Comparison Shopping

Due to the nature and variations of most transcription work, comparison shopping can be very confusing and sometimes even deceptive. Perhaps the motto that a transcription shopper should adopt is that of Syms Clothing Stores - "An educated consumer is our best customer." With that in mind, the following is a list of questions and some commentary, which you should have answers to prior to selecting a transcription service.

You might start by preparing a simple matrix of the data you will collect to be able to compare one service against another.

Additionally, don't just limit your search to local or regional firms. In the digital age, it doesn't make any difference - you have the whole world open to you (even India, the Philippines and Pakistan).

Two critical points to always keep in mind -

  • Asking for rates should be the last question of an inquiry.
  • Judge a service by the questions you are asked.

  1. Does it make any difference what service does my transcribing - besides price?
  2. Does the service have experience transcribing the type of work that you need to have done? And who have they done similar projects for that might be able to give a reference?
  3. What are the questions that transcription prospects never, ever ask?
  4. What are some of the variables in a project that could affect the transcription process and costs and why this information should be identified to the transcription company when trying to get an estimate?
  5. How do transcription services bill for their services?
  6. What technical support is offered for transcription of the wide range of digital and analog formats?
  7. What is the best way to send recorded content for transcription?
  8. What about recording equipment?
  9. WARNING! WARNING! WARNING

1. Does it make any difference what service does my transcribing - besides price?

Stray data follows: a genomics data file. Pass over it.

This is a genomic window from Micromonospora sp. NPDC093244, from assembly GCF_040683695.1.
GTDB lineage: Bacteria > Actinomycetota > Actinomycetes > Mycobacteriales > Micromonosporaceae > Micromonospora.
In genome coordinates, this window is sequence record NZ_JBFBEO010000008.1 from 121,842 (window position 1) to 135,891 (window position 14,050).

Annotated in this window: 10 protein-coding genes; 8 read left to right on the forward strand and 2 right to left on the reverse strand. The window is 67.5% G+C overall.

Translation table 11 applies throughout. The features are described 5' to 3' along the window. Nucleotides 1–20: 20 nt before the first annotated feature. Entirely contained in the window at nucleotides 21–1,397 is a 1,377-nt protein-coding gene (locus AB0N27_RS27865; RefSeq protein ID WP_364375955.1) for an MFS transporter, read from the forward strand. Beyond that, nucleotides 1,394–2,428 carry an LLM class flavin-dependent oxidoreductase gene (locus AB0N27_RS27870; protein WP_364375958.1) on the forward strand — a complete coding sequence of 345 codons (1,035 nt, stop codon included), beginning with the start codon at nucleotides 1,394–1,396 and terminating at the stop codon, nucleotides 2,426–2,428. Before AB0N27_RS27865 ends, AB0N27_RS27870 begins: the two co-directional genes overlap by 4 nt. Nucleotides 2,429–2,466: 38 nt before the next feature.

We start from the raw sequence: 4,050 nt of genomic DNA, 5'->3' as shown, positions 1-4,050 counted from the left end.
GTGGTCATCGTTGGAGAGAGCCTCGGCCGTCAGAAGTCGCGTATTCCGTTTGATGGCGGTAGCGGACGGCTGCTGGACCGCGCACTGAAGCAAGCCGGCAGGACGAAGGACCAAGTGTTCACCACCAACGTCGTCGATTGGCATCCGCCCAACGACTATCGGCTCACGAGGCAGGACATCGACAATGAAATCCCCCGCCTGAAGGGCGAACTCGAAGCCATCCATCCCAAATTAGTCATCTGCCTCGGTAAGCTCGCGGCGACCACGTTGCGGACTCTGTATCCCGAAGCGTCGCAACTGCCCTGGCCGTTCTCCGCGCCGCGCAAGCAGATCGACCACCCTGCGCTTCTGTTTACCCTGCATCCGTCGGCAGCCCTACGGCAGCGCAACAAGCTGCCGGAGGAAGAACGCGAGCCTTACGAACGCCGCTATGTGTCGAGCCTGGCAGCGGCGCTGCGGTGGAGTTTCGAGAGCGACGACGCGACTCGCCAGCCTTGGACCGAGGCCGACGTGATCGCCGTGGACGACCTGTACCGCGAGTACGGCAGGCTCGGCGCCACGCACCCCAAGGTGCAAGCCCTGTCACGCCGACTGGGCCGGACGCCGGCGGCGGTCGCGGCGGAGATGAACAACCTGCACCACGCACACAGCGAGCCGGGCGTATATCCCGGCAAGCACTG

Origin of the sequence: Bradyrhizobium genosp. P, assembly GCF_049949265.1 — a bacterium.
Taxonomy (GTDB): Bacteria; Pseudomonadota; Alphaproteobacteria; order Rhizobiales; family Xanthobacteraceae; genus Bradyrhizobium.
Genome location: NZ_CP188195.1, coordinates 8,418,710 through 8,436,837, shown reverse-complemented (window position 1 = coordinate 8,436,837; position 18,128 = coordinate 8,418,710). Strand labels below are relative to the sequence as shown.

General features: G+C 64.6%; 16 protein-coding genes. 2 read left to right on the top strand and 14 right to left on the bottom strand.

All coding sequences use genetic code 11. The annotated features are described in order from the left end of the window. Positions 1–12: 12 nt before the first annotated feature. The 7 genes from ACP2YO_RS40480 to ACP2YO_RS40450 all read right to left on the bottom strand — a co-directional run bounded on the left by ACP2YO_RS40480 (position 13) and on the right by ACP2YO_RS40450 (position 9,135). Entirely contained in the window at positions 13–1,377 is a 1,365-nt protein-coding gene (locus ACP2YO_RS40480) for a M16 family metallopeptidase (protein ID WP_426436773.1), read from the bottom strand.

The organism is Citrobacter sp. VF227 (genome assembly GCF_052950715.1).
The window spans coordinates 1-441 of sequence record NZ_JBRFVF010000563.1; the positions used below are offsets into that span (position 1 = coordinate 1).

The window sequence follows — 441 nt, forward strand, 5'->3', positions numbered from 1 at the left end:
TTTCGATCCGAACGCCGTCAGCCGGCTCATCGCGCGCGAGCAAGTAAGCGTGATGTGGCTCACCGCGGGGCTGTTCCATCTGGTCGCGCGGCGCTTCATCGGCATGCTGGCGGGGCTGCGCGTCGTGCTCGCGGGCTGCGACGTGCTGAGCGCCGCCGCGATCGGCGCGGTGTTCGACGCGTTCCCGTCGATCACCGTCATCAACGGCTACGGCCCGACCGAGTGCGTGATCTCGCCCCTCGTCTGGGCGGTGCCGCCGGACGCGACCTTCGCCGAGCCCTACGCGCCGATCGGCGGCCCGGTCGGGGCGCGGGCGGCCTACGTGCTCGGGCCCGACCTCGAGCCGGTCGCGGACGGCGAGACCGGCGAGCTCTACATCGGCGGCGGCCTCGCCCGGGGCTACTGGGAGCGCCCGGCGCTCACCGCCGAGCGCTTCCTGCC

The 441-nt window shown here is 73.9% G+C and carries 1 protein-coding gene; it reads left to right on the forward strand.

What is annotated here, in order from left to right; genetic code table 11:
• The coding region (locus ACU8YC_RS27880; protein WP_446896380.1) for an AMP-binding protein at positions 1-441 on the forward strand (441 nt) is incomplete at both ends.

The best analogy might be if you owned a BMW and had to decide where to bring it to be serviced - a BMW dealer or a neighborhood gas station. The answer is obvious - unless the neighborhood gas station is owned by a 20-year BMW mechanic. Or, if the car is your only mode of transportation and one can get it done in one day versus the other who will take three days. Or if you have a 1978 model that was designed with 1978 technology and most mechanics have never worked on those old models.

Analogy translation? It does make a major difference in who you use. Should you use a neighborhood home typist or a secretarial service? A national company who does corporate work for Fortune 500 companies, or a specialized service who works with academic subject matter, oral history, etc.

Bottom line?

a. The most important factor in selecting a transcription firm is the quality and diversity of its human resources, i.e., its transcribers.

b. The second most important factor is its level of experience and its responsiveness if there are any problems.

c. The third factor? Rates! But remember, low rates will not necessarily translate to low costs.

Mini Biography

Have they done?

  • Interviews
  • Seminars
  • Webcasts
  • Meeting notes
  • Presentations
  • Oral histories
  • Panel discussions
  • Lectures
  • Conference calls
  • Speeches
  • Focus groups
  • Archival material
  • Legal court proceedings, hearings, depositions, interrogations?
What about special requests like:
  • Military oral histories?
  • Accented English with Yiddish terms?
  • Heavy duty Texas drawls?
  • Strong Spanish accents?
  • Brooklynese?
  • Spanish (translication)?

3. What are the questions that transcription prospects never, ever ask?

  • Could you give me some information on your transcription staff?
  • What's their academic background?
  • Where are they from?
  • Do they have any special cultural competencies, etc?, based on the nature of the work you need to have done.

You should be choosing a service based on their ability to provide transcriptionists with the background, education and life experiences that best match your project goals.

Relying on experienced companies with top-notch reputations is your best guarantee of value for your transcription dollar. Aside from selecting a mature service that has a strong history of providing top-notch work in a variety of subjects, what is more important is the quality and depth of the transcription group. While you probably will never have direct contact with most transcriptionists (unless it's a 1-or 2-person operation next door), it is important to get a good idea about the backgrounds of the staff.